Realizing the Potential for Community Solar in New York State: Benefits, Barriers, and Solutions
April 16, 2021
1. The Community Solar Model
Community solar allows individuals and organizations to reap the benefits of solar energy without needing to install it on their home or building. Members sign up for a specific allocation of the energy output of a solar project, and the energy produced by their share of the system will be credited to lower their electric bill.
2. Benefits of Community Solar
Community solar provides multidimensional benefits in terms of: (i) expanded and equitable access to clean energy for individuals and organizations unable to install residential or commercial solar on-site due to technical, ownership, or financial barriers; (ii) economic benefits by means of subscriber bill credit discounts, community economic development, distribution grid enhancements, and avoided grid upgrade costs; (iii) environmental benefits through avoided greenhouse gas and particulate emissions, the elimination of environmentally invasive practices associated with fossil fuel extraction, and ecosystem benefits including soil formation and habit preservation; (iv) helping to alleviate historical environmental inequities stemming from local fossil fuel generation; and (v) helping to realize New York’s targets for distributed solar deployment and electric sector decarbonization as mandated by the 2019 Climate Leadership and Community Protection Act (CLCPA).
3. Community Solar in New York State
New York’s community solar market was established in July 2015 with the issuance of an Order from the state Public Service Commission, which set forth conditions and requirements for structuring a technology-agnostic “Community Distributed Generation” (CDG) program with regard to several elements, including eligibility requirements for generating facilities, compensation schema, membership practices, project sponsor responsibilities, and the role of electric utilities. Since then, the PSC has issued additional rulings that have clarified and revised aspects of its 2015 Order on items such as the size of qualifying facilities, compensation, and the implementation of consolidated billing.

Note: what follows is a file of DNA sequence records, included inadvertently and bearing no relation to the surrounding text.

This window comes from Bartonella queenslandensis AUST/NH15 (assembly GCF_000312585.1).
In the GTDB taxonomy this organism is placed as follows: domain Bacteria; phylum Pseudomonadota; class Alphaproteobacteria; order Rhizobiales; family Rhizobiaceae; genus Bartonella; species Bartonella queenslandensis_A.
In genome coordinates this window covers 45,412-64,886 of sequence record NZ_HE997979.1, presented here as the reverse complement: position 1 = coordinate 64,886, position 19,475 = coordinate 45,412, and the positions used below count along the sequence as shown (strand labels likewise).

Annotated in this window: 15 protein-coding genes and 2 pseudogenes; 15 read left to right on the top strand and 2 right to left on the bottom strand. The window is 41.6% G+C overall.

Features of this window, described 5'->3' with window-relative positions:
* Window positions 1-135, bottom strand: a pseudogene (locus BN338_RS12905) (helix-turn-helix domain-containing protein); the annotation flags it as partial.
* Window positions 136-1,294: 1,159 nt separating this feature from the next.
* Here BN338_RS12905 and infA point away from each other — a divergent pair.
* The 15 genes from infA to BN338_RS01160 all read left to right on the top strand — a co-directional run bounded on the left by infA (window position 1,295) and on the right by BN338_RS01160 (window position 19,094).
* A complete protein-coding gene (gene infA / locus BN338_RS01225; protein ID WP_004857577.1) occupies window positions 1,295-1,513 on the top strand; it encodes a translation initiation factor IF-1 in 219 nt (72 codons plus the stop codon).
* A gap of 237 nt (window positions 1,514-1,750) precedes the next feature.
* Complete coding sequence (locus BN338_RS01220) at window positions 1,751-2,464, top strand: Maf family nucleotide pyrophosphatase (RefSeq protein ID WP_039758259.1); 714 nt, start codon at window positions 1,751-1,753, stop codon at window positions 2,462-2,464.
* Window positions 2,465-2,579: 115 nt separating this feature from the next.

4. Historical Deployments and Pipeline
At the end of 2020, there were 371 operating community solar projects in New York, comprising installed capacity of 497 MW-AC, enough to power approximately 100,000 homes. 89 percent of currently operating capacity was installed in 2019 and 2020. Annual deployments increased from 2 MW-AC in 2016 (1 percent of all solar installations) to 266 MW-DC in 2020 (63 percent). At the national level, New York was the country’s largest community solar market in terms of 2020 installations and the second largest state market (after Minnesota) in terms of cumulative deployments. The utility interconnection pipeline for community solar projects still under development stood at 5,117 MW-AC as of the end of 2020. Due to the expiration of the Upstate Community Adder incentive in February 2021, most pipeline projects require additional funding support through incentive replenishment and/or compensation improvement to be able to move forward.
5. Geographical Disparities in Penetration
The dominant majority of both operational and pipeline community solar project capacity in New York is concentrated in Upstate and Western New York, which constituted 78 percent and 90 percent of operational and pipeline capacity respectively at the end of 2020. In contrast, the equivalent figures in Downstate territories, where a majority of the state’s population resides, stood at 4 percent and 5 percent respectively. This is primarily due to the lack of siting potential for ground-mounted projects in the Downstate region. Overall, there is a vast asymmetry between the Upstate and Downstate regions with regard to community solar penetration and access to date: only 1 percent of Con Edison’s 3.4 million customers would be served by operational and pipeline projects, compared to 33 percent in National Grid and 17 percent in NYSEG-RGE. This indicates that community solar has and will continue to struggle to reach the vast majority of Downstate New Yorkers if membership continues to be restricted to projects located in the same service territory as the subscriber.